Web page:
Visible to the public SoS Musings #62 - Increasing the Power of Cybersecurity DeceptionConflict Detection Enabled

SoS Musings #62 -

Increasing the Power of Cybersecurity Deception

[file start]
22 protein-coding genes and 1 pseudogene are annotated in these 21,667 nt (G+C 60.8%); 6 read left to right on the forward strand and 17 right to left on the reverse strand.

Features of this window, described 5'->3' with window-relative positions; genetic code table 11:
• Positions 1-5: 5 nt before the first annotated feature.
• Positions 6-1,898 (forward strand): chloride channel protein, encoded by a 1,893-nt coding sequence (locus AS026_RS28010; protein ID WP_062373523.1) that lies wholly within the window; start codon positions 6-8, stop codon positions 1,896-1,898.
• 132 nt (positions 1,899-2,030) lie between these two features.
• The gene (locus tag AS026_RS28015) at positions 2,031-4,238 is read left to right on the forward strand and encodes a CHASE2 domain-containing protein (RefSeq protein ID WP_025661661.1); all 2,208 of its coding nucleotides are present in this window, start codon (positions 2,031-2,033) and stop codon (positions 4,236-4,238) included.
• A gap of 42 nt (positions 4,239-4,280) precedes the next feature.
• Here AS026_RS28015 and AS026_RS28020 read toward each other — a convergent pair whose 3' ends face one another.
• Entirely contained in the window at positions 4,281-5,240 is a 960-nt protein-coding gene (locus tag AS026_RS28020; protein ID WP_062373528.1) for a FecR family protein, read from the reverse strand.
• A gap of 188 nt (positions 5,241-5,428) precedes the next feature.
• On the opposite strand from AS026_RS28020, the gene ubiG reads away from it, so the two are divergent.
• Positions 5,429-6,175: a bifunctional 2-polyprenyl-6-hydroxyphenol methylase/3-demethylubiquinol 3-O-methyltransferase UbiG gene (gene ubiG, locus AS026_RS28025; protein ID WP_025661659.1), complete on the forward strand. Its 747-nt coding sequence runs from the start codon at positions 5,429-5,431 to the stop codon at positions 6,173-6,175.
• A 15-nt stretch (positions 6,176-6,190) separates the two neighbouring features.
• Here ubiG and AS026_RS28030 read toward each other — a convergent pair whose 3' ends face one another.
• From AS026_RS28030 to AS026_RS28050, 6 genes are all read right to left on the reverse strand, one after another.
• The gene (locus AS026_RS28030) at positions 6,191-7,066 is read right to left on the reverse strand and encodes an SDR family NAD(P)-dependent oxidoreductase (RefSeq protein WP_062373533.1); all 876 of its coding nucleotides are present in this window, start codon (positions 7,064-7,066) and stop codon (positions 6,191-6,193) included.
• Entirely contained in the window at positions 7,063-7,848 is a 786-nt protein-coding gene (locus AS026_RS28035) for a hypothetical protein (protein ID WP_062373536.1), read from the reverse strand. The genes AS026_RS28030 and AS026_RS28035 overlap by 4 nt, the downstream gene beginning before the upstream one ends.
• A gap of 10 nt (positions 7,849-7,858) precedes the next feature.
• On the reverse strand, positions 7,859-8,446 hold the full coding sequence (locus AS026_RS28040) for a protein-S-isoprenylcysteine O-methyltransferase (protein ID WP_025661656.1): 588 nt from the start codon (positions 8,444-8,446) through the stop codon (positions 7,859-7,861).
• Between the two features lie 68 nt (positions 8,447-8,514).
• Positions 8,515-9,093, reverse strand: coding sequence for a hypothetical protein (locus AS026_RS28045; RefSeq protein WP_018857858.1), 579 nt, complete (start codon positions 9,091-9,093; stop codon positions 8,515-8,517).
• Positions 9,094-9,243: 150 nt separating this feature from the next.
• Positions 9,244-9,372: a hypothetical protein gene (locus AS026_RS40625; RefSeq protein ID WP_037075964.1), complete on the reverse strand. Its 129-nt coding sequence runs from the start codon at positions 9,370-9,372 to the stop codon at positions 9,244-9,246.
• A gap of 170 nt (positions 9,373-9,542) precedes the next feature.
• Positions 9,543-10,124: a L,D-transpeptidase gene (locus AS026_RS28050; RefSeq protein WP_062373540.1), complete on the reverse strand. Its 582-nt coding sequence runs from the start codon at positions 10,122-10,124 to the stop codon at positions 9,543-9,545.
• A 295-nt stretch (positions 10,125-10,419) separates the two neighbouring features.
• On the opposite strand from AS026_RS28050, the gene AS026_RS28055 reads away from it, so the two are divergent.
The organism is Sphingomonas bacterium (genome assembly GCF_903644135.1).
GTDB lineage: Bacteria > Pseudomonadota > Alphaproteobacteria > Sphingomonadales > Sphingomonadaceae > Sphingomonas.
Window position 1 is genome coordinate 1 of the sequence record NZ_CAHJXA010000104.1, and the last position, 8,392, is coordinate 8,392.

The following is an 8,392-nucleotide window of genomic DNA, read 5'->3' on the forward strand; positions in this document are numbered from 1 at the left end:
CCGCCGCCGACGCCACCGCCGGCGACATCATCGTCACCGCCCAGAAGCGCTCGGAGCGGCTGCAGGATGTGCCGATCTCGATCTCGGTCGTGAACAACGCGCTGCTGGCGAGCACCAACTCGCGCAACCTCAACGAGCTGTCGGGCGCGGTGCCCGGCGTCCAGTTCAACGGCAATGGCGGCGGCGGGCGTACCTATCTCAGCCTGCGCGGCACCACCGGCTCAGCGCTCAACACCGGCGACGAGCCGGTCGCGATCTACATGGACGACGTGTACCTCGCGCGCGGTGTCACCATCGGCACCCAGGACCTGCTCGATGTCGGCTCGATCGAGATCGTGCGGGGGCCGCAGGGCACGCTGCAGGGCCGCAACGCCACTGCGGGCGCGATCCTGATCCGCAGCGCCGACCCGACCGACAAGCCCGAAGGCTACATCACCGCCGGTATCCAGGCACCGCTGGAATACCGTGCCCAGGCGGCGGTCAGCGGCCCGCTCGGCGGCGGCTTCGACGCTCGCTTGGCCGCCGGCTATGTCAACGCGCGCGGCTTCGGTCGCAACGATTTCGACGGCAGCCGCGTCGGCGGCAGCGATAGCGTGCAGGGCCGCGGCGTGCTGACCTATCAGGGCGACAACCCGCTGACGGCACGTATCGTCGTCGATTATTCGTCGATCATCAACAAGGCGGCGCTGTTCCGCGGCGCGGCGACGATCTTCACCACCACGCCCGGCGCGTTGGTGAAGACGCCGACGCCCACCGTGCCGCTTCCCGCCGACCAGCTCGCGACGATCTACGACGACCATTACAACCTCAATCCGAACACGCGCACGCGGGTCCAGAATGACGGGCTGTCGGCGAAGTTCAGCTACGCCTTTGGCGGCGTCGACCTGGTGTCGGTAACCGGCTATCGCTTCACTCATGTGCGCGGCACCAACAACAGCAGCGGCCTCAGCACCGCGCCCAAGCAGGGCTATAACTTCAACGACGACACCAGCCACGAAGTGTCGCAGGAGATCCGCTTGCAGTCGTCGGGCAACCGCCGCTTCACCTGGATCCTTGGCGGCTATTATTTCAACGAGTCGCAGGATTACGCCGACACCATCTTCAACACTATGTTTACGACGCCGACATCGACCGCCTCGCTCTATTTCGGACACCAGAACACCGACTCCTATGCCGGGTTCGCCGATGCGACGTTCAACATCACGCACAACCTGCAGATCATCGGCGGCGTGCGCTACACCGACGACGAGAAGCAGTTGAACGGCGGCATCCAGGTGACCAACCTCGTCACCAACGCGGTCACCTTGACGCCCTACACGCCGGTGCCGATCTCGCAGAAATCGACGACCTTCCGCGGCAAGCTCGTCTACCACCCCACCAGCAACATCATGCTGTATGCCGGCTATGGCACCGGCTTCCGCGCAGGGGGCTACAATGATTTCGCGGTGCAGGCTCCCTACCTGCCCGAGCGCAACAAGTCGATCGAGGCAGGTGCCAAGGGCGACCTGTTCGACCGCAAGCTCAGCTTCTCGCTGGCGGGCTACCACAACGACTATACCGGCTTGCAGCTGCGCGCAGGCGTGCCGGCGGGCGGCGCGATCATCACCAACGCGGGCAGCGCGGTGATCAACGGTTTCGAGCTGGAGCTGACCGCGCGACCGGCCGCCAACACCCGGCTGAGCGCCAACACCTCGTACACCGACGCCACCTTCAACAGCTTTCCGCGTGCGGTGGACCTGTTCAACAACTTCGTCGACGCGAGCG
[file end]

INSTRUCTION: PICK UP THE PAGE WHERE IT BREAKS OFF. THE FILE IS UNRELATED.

There have been many advancements in deception technologies and methods in the cybersecurity field. The idea of deception in the realm of cybersecurity is to trick attackers into believing they have accessed, infiltrated, or compromised real valuable assets or data when in reality, they have fallen into a trap designed to waste their time or support defenders' observation of their tactics. As cyber threats and attack surfaces continue to grow and evolve, security teams have been adopting deception as a line of defense. There are multiple benefits to initiating a deception strategy or implementing a deception technology for security teams. If properly implemented, deception can reduce the time taken to detect attacks, trick attackers into revealing their presence in a network, and generate high-quality actionable alerts. Using a deception strategy in cybersecurity can also reduce the dependence on signature-based security methods as well as capture valuable information about the type and nature of an attack and give teams a real-time view of what an attacker is doing within their network, thus enabling defenses to be strengthened. The global market for deception technology is estimated to reach $4.2 billion by 2026 as organizations seek to adopt a cybersecurity platform that can prevent damage from cybercriminals who have already infiltrated a network. Efforts continue to be made to bolster the strategy of deception in cybersecurity operations.